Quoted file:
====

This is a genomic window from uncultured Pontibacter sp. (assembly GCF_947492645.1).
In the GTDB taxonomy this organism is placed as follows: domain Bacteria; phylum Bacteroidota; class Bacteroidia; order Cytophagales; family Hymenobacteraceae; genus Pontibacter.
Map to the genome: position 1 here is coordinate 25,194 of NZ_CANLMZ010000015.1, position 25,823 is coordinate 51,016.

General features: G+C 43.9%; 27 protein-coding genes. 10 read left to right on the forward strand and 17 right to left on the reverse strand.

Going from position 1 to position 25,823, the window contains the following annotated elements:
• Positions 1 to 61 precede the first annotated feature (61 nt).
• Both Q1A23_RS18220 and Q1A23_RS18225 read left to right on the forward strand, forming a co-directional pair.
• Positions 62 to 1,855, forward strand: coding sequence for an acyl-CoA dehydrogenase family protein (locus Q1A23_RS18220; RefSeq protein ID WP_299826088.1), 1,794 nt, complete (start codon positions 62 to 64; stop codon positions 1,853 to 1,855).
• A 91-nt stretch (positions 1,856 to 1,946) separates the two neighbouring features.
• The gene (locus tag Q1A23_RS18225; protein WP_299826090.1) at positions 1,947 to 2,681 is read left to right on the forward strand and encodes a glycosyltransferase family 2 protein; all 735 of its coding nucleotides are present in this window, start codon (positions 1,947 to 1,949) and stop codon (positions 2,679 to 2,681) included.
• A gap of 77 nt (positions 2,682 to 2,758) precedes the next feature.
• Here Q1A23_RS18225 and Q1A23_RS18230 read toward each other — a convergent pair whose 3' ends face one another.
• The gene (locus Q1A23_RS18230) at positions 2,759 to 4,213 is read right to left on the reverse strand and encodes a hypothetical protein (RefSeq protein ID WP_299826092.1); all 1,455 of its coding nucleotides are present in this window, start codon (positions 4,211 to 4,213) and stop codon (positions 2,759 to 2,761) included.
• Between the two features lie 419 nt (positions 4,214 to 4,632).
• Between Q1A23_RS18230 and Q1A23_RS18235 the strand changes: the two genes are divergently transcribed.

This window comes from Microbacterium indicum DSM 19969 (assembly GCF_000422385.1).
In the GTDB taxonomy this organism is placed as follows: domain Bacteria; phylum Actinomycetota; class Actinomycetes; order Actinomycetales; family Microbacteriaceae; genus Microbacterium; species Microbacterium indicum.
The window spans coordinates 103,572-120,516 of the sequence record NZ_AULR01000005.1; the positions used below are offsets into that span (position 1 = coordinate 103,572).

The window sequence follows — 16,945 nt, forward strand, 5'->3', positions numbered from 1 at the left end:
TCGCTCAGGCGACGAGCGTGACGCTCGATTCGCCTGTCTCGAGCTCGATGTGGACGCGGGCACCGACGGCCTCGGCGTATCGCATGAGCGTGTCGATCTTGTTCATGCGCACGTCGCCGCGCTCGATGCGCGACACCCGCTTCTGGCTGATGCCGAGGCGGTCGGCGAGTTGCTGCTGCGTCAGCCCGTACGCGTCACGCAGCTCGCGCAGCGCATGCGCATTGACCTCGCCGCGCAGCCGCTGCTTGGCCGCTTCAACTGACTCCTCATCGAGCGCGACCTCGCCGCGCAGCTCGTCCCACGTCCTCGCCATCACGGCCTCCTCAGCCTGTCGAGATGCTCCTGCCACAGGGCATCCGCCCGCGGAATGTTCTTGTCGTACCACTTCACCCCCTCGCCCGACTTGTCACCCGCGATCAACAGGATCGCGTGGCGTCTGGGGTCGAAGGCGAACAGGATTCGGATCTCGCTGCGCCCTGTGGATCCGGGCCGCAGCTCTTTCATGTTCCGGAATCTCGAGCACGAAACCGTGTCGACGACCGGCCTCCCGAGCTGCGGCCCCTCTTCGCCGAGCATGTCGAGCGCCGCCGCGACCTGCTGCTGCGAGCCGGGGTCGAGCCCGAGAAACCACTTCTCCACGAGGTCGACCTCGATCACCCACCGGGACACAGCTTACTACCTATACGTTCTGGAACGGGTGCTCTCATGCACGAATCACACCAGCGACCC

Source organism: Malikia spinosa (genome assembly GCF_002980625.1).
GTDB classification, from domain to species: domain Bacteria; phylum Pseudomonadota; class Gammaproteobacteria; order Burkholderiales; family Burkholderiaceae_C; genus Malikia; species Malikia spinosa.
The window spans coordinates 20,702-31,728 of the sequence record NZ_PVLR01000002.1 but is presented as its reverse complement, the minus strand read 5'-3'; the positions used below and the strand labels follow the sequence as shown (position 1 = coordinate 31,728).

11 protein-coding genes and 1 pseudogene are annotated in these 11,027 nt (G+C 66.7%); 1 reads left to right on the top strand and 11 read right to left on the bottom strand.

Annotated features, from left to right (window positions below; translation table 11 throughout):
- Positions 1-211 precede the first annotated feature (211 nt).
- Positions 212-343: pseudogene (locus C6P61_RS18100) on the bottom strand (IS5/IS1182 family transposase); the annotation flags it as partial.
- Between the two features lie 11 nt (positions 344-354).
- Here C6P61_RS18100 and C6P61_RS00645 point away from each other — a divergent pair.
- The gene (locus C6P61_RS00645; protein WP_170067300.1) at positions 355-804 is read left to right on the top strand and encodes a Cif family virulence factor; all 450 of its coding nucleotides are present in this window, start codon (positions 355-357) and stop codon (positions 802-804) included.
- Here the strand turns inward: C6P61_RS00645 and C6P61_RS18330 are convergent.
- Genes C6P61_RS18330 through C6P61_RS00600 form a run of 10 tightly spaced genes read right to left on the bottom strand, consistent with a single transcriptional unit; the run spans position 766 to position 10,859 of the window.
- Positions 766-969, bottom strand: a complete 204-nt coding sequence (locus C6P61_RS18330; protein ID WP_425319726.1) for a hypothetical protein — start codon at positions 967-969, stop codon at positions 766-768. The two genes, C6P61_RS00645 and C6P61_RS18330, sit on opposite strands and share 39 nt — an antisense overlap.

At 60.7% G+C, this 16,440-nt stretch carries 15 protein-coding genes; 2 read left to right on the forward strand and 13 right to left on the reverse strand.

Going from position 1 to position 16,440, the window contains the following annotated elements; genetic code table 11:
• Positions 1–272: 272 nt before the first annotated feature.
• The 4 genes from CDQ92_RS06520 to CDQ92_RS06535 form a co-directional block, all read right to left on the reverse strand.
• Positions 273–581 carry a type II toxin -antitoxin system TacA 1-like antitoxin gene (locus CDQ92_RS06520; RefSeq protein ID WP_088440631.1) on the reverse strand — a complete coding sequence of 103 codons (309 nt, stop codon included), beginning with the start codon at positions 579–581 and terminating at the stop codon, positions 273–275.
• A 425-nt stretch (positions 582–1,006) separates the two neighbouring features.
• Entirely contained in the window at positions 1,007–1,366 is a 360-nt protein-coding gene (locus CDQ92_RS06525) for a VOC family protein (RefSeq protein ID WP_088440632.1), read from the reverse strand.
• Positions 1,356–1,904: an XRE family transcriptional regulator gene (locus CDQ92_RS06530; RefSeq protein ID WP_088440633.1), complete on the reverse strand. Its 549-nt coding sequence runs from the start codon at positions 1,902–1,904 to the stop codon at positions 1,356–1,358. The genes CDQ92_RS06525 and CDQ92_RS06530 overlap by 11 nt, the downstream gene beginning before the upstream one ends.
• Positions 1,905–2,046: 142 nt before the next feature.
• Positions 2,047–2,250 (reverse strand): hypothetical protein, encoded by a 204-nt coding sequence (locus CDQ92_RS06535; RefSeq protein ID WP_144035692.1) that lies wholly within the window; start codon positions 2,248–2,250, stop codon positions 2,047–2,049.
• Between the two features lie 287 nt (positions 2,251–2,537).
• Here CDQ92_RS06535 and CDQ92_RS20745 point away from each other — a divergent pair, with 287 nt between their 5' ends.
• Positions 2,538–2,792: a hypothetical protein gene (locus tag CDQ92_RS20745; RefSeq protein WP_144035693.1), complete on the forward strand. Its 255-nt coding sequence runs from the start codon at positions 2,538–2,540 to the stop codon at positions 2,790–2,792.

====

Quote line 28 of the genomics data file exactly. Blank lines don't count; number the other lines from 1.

- Between the two features lie 11 nt (positions 344-354).